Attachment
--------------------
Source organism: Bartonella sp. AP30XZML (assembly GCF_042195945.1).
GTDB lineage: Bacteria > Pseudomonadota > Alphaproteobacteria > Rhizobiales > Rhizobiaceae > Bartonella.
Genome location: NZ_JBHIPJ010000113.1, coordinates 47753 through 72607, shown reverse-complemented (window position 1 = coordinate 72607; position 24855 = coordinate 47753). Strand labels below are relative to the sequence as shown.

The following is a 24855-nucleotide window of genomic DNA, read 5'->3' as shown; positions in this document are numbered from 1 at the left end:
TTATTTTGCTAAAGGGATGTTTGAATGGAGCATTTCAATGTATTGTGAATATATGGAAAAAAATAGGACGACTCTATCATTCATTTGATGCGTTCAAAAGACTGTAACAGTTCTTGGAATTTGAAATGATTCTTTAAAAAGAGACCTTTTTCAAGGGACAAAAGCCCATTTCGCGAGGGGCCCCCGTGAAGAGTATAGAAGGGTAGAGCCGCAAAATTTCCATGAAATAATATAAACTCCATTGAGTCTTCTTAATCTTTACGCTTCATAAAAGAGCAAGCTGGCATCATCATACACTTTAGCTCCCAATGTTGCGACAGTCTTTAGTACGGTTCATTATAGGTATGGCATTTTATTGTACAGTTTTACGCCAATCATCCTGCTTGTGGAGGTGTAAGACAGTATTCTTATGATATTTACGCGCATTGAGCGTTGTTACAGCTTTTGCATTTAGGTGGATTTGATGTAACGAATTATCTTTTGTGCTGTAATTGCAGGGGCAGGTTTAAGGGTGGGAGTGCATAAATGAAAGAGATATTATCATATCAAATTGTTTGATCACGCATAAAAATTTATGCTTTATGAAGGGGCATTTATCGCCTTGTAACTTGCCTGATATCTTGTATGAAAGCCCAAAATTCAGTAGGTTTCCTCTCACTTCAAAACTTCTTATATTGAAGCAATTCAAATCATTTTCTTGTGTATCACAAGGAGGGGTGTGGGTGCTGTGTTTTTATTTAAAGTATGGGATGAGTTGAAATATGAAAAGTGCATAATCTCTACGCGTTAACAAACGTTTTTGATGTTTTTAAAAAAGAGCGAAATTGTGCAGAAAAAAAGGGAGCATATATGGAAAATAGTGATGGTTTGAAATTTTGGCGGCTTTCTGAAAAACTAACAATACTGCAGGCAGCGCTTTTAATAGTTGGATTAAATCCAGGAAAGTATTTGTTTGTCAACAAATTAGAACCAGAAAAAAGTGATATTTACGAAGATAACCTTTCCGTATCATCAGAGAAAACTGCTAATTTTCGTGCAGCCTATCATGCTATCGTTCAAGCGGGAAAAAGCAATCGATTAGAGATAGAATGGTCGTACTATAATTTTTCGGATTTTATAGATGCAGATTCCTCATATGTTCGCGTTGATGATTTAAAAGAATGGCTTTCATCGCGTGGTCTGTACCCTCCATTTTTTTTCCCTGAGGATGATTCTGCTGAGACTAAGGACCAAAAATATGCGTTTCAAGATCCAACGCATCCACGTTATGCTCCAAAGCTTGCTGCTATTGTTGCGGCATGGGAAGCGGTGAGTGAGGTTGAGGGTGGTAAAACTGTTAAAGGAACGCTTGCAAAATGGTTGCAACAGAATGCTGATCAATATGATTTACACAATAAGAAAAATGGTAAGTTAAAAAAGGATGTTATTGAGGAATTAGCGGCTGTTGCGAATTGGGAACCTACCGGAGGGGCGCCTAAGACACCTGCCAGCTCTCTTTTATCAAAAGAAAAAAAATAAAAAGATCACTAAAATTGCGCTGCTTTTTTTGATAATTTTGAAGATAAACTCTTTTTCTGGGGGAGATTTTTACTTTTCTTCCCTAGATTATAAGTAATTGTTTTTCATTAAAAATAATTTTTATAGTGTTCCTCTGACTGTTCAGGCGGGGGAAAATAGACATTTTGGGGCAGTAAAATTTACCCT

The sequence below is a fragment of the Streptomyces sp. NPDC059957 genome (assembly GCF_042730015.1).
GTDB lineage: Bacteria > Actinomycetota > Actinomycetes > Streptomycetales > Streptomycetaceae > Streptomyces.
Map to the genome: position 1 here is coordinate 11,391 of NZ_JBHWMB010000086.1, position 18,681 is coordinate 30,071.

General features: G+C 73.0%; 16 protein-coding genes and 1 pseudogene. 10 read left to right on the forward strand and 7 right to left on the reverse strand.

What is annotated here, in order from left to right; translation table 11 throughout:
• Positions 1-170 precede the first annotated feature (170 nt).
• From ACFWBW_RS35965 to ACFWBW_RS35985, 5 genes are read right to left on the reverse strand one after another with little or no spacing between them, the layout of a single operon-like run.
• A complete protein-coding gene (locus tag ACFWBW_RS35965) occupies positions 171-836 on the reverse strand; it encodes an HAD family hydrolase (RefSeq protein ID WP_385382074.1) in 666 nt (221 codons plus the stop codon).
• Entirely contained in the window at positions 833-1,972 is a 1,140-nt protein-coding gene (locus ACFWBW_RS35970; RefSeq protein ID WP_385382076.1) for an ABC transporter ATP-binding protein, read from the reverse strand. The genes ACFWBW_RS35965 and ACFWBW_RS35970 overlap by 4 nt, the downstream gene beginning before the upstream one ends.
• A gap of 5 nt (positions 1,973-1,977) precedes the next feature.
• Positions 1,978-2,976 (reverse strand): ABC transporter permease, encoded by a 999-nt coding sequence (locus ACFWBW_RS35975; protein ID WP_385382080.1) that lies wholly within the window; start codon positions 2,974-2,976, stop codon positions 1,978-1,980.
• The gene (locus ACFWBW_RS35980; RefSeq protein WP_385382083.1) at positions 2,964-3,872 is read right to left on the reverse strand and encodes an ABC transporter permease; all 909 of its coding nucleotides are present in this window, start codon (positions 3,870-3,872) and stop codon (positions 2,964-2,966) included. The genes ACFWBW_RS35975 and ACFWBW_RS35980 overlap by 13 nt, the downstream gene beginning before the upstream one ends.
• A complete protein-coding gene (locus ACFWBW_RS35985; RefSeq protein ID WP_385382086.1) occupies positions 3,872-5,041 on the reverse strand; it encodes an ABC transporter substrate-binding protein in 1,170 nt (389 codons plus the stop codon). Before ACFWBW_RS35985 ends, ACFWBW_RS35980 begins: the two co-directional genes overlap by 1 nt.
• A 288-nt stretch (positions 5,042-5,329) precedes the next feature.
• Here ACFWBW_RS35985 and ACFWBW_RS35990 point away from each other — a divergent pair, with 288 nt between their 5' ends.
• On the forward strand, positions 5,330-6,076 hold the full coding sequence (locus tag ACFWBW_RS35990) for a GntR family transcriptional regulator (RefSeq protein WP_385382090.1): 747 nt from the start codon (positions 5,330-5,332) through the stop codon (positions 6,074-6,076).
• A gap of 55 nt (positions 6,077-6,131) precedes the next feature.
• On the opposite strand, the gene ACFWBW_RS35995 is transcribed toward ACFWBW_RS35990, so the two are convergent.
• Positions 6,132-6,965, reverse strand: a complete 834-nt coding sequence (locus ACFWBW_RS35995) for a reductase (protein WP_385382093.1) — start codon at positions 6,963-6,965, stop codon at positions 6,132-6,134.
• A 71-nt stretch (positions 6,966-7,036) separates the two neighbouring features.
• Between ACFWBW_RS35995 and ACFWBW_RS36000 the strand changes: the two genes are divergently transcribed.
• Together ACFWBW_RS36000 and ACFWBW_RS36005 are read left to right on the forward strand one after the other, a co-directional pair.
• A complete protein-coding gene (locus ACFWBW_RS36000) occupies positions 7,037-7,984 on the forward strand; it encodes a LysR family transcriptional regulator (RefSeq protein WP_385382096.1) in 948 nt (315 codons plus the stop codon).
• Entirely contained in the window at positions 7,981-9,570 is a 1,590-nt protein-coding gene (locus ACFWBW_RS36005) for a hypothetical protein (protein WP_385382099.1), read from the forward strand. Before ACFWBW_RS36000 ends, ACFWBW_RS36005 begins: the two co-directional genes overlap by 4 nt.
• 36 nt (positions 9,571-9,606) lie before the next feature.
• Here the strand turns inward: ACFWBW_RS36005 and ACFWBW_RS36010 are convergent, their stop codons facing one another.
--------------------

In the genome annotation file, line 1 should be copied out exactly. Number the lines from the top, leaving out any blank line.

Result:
Source organism: Bartonella sp. AP30XZML (assembly GCF_042195945.1).